After the angels departed, and the glory that shone around them had given way to the normalcy of the night; after the shepherds returned from the stable, the night song of the Savior, once heard, was never forgotten. Sure, the night was still dark; the air cold; the duties still needed to be done. The wolf and bear still lurked in shadows of the glistening moon. Nothing had really changed, and yet everything was different. I remember. For that’s how it was for me when Jesus Christ came into my life as a college student some 38 years ago. Nothing had changed, and everything was different. It has been that way for me ever since. The Song of Christmas, the song of Salvation, the hope of Jesus the Messiah, once heard, was never forgotten. And like the song of the songbird, it can be heard in the darkest of nights, and on the coldest of mornings.

I have heard it myself in the waiting rooms of hospitals. I have sung it as I have walked before a hundred caskets…leaned my ear near to the beds of the dying to hear it whispered in the last breath of the faithful. It is why the trees, and lights; the eggnog and the parties are only a preparation. For perhaps you’ve noticed, as one preacher has put it, “the hurt of life does not become suspended, magically put on hold until the festive days are done.” And he is right. It is not only priests and preachers who live with these things. You too find yourself going from a divorced friend’s loneliness to another friend’s wedding; From hospital room to holiday party; From toasting champagne to tossing dirt on a coffin. And among the glow of Christmas lights are a score of grieving memories for each of us—grief and worries that trouble our hearts even while we are digesting the evening’s dinner. Yet that is why we gather for the Christmas Eucharist. To sing again the song that the Angels first taught our race to sing. The song that announced the Savior was born. Born in a stable; “ right between the mystery of the angels and manure of the cattle.” (J. B. Shepherd) In that very intersection where we so often live our lives. That is where the song was first sung to our race; and once the Angels had sung it, it is now ours to sing. It is the reason we will gather on Christmas Eve: singing the song of our Savior; experiencing anew the birth of his grace in our lives.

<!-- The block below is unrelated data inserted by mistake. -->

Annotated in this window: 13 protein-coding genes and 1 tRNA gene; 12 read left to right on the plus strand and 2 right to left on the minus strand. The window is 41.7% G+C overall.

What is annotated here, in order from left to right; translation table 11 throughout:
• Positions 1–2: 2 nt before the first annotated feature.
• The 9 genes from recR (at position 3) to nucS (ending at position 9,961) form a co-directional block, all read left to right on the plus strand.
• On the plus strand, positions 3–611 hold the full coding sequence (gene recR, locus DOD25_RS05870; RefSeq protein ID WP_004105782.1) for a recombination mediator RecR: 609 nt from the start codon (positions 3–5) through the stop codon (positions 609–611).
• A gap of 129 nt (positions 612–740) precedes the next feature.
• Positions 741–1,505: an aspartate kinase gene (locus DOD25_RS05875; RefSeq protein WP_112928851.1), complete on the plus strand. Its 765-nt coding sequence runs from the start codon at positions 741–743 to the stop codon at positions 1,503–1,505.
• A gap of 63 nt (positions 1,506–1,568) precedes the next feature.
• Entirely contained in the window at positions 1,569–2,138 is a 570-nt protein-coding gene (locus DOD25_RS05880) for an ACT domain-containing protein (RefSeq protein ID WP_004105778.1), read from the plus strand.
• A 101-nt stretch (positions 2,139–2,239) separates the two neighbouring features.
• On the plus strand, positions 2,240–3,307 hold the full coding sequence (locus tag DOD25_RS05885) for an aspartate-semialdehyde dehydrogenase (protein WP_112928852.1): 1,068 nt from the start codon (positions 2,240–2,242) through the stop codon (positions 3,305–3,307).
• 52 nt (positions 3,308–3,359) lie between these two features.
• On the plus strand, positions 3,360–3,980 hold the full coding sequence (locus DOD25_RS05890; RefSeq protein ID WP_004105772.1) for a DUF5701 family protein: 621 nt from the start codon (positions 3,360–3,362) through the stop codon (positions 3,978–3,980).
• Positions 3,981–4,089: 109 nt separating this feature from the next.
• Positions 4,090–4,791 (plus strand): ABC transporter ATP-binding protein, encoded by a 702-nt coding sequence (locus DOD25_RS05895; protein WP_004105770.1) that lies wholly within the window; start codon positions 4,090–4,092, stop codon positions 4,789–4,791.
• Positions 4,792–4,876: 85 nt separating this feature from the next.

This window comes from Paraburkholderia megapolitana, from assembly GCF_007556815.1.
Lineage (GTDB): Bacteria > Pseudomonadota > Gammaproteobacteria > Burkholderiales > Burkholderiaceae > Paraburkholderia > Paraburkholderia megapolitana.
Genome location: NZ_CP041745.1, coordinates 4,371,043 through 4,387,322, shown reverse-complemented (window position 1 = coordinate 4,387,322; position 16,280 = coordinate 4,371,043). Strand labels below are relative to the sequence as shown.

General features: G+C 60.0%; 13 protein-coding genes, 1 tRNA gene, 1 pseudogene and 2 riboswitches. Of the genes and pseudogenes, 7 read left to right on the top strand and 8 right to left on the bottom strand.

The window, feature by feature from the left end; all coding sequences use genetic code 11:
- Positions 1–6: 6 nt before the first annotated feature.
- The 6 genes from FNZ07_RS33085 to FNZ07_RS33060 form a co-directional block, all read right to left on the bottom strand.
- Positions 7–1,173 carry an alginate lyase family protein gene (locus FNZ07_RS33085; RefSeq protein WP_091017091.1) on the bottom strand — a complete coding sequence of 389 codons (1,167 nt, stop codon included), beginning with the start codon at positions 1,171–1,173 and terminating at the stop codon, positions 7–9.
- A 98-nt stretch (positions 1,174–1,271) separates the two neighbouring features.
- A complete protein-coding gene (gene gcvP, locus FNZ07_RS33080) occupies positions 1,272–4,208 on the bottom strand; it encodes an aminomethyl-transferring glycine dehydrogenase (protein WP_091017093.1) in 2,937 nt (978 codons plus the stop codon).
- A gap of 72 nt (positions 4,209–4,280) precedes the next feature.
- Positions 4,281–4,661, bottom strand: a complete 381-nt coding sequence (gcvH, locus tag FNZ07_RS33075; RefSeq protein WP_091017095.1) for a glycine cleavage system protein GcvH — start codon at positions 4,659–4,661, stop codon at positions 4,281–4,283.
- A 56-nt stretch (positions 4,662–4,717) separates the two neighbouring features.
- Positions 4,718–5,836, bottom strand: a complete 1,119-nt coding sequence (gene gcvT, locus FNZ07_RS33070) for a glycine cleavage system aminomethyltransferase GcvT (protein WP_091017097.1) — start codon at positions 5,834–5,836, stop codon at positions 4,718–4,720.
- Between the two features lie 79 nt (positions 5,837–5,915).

You can hear it again this Christmas season. Hear it in the words of the Gospel; in every poorly crafted, but faithful sermon. It vibrates in the strings of the harp; in reed and brass and flute. In the chords of carols and anthems. Once you have heard the melody, like the young song bird, you will never forget it. You may add your own arpeggios; your personal witness to his salvation. For each human voice is unique and like no other. God made it that way. Just as he also made your voice to sing the song that heaven composed for our human race—even when you sing with wounded voice. His birth and his cross are the only things that can keep us from singing again that old unmelodious buzzing noise of a fallen and sinful world. It may be your instinct to sing. But this song, composed in heaven, sung first on earth by angels to shepherds, lived out from crib to cross by Jesus Christ, shall be passed on person to person and sung again soon in a thousand thousand churches around the world; sung by voices all around: wounded or angelic: it is the same song they sing…The Song of Christmas.

--First penned to the Diocese of South Carolina in 2009 but well worth a rereading I think

Filed under: * Anglican - EpiscopalEpiscopal Church (TEC)TEC Bishops* Christian Life / Church LifeChurch Year / Liturgical SeasonsChristmas* South Carolina

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Posted December 30, 2011 at 6:01 pm [Printer Friendly] [Print w/ comments]